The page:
In Siesta we can use the options (…) to request the computation of Hirshfeld and Voronoi charges. The first are based on a partition that uses the footprint of a superposition of free-atom charges, and the second are associated to the Voronoi polyhedron around an atom.

For the first case above, these charges come out to be:

Hirshfeld Atomic Populations:
Atom #   dQatom  Atom pop  Species
   1   -0.23391   6.23391  O
   2    0.11696   0.88304  H
   3    0.11696   0.88304  H

Voronoi Atomic Populations:
Atom #   dQatom  Atom pop  Species
   1   -0.17545   6.17545  O
   2    0.08773   0.91227  H
   3    0.08773   0.91227  H

and qualitatively the same for the SZ case. You can check that these charges are indeed quite insensitive to the details of the basis set.

Finally, Siesta can generate output to be used by analysis programs based in Bader’s “atoms in molecules” scheme. Please consult the manual for more details.

DOS and projected DOS

Now we can take a seemingly crazy step and write the occupation numbers in the above equations as:

(2)\[f_i = \int_0^{\varepsilon_F} { \delta(\varepsilon-\varepsilon_i) d\varepsilon }\]

since the integral will be one for states below the fermi level \(\varepsilon_F\) and zero for those above it. Then, the decomposition of N reads:

\[N = \int_0^{\varepsilon_F} { d\varepsilon \sum_i { \sum_{\mu} { \sum_{\nu} { c_{i\mu}c_{i\nu} S_{\mu\nu} \delta(\varepsilon - \varepsilon_i) } } } }\]

This seemingly pointless way to write N is actually quite useful. Begin by taking out the integral sign:

\[g(\varepsilon) = \sum_i { \sum_{\mu} { \sum_{\nu} { c_{i\mu}c_{i\nu} S_{\mu\nu} \delta(\varepsilon - \varepsilon_i) } } }\]

This is the density of states, which can also be written more simply as

\[g(\varepsilon) = \sum_i { \delta(\varepsilon - \varepsilon_i) }\]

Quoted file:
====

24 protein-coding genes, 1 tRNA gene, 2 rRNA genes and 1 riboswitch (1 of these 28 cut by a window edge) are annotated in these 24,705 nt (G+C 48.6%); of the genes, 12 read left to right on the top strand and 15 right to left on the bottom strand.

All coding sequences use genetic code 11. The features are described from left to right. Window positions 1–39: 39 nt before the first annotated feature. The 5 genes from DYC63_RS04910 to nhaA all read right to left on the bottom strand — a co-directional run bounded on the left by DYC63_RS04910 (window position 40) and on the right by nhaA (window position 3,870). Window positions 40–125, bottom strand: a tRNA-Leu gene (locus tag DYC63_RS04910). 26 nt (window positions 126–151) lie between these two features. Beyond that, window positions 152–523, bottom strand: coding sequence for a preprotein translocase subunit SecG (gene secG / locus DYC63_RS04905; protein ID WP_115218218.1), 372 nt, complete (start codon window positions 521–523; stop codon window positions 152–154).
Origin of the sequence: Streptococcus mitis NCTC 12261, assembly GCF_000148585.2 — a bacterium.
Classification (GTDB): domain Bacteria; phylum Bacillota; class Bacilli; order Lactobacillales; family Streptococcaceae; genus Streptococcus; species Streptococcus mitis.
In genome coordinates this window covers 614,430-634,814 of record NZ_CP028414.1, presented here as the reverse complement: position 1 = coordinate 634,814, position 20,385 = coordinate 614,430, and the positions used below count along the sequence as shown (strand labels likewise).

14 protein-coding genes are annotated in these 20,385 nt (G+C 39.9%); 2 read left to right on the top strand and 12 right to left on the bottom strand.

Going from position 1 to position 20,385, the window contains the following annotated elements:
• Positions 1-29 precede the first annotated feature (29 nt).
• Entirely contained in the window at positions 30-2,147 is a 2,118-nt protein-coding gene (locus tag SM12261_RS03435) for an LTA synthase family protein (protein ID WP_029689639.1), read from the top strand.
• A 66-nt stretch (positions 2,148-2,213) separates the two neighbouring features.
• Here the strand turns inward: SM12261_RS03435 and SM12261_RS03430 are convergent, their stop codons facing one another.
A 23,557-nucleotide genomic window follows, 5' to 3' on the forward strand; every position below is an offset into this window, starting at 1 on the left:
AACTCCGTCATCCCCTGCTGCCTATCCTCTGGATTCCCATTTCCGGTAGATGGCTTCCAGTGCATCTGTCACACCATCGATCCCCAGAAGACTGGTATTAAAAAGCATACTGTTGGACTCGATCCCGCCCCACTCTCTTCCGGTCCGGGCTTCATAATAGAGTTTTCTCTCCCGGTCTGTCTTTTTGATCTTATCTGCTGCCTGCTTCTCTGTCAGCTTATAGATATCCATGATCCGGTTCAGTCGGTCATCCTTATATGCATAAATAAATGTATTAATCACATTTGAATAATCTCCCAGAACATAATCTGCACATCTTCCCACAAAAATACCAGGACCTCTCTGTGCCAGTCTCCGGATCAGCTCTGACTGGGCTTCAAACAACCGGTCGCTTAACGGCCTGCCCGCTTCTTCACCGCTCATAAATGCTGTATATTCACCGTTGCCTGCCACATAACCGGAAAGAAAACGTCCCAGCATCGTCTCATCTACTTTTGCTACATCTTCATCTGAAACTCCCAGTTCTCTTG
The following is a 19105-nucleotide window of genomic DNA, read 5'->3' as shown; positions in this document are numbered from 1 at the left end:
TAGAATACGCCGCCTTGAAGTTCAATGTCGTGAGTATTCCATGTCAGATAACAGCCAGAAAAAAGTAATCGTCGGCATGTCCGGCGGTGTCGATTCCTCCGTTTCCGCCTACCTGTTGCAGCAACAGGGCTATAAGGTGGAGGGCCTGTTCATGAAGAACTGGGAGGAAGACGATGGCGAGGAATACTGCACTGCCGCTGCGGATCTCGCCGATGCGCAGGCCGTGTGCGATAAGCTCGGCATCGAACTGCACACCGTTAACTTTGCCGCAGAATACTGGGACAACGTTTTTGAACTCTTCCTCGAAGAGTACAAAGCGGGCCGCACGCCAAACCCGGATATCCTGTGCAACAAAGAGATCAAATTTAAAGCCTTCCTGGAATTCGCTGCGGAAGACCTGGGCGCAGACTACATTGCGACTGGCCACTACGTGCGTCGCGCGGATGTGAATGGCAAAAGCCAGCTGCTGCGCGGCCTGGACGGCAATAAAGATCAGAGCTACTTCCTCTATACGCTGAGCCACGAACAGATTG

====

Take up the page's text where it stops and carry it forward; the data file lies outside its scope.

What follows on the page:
since the sum over \(\mu\nu\) is one for each i (exercise to the reader).

In the next stage, we take out the sum over \(\mu\), and get:

\[g_{\mu} (\varepsilon) = \sum_i { \sum_{\nu} { c_{i\mu}c_{i\nu} S_{\mu\nu} \delta(\varepsilon - \varepsilon_i) } }\]

which is the projected density of states (pDOS) over orbital \(\mu\). Note that when the basis is not orthogonal, the sum over \(\mu\) and the overlap factor are needed.

The tools available in Siesta to compute and process the DOS and pDOS are discussed in this how-to.

COOP and COHP curves

Yes!. We can take out another sum in the above equation:

\[g_{\mu\nu} (\varepsilon) = \sum_i { c_{i\mu}c_{i\nu} S_{\mu\nu} \delta(\varepsilon - \varepsilon_i) }\]

This, if we follow the chain of reasoning, must be the contribution of the pair of orbitals \(\mu, \nu\), to the electron charge “at some energy”. If we had started from the formal decomposition of the band-structure energy, we would have arrived at:

\[h_{\mu\nu} (\varepsilon) = \sum_i { c_{i\mu}c_{i\nu} H_{\mu\nu} \delta(\varepsilon - \varepsilon_i) }\]

which similarly would be the pair contribution to the (band structure) energy.

The above two equations define what are known, respectively, as the Crystal Orbital Overlap Population (COOP) and Crystal Orbital Hamilton Population (COHP) curves. (Curves because they are functions of energy).

It turns out that one can obtain a lot of insight into the chemical bonding from these curves.

For background and examples, see the LOBSTER site for more information. LOBSTER is a program created by the group of Richard Dronskowski, one of the pioneers of this kind of bonding analysis in solid-state chemistry.

In this tutorial we offer a couple of examples to show the implementation in Siesta of this analysis machinery:

Fat-bands: orbital-projected band-structure

This technique is not (directly) related to the chain of equations discussed above, but is quite useful to get a visual idea of the character of the bands.

Analysis of the spin texture in reciprocal space

This is more advanced but provides special insight.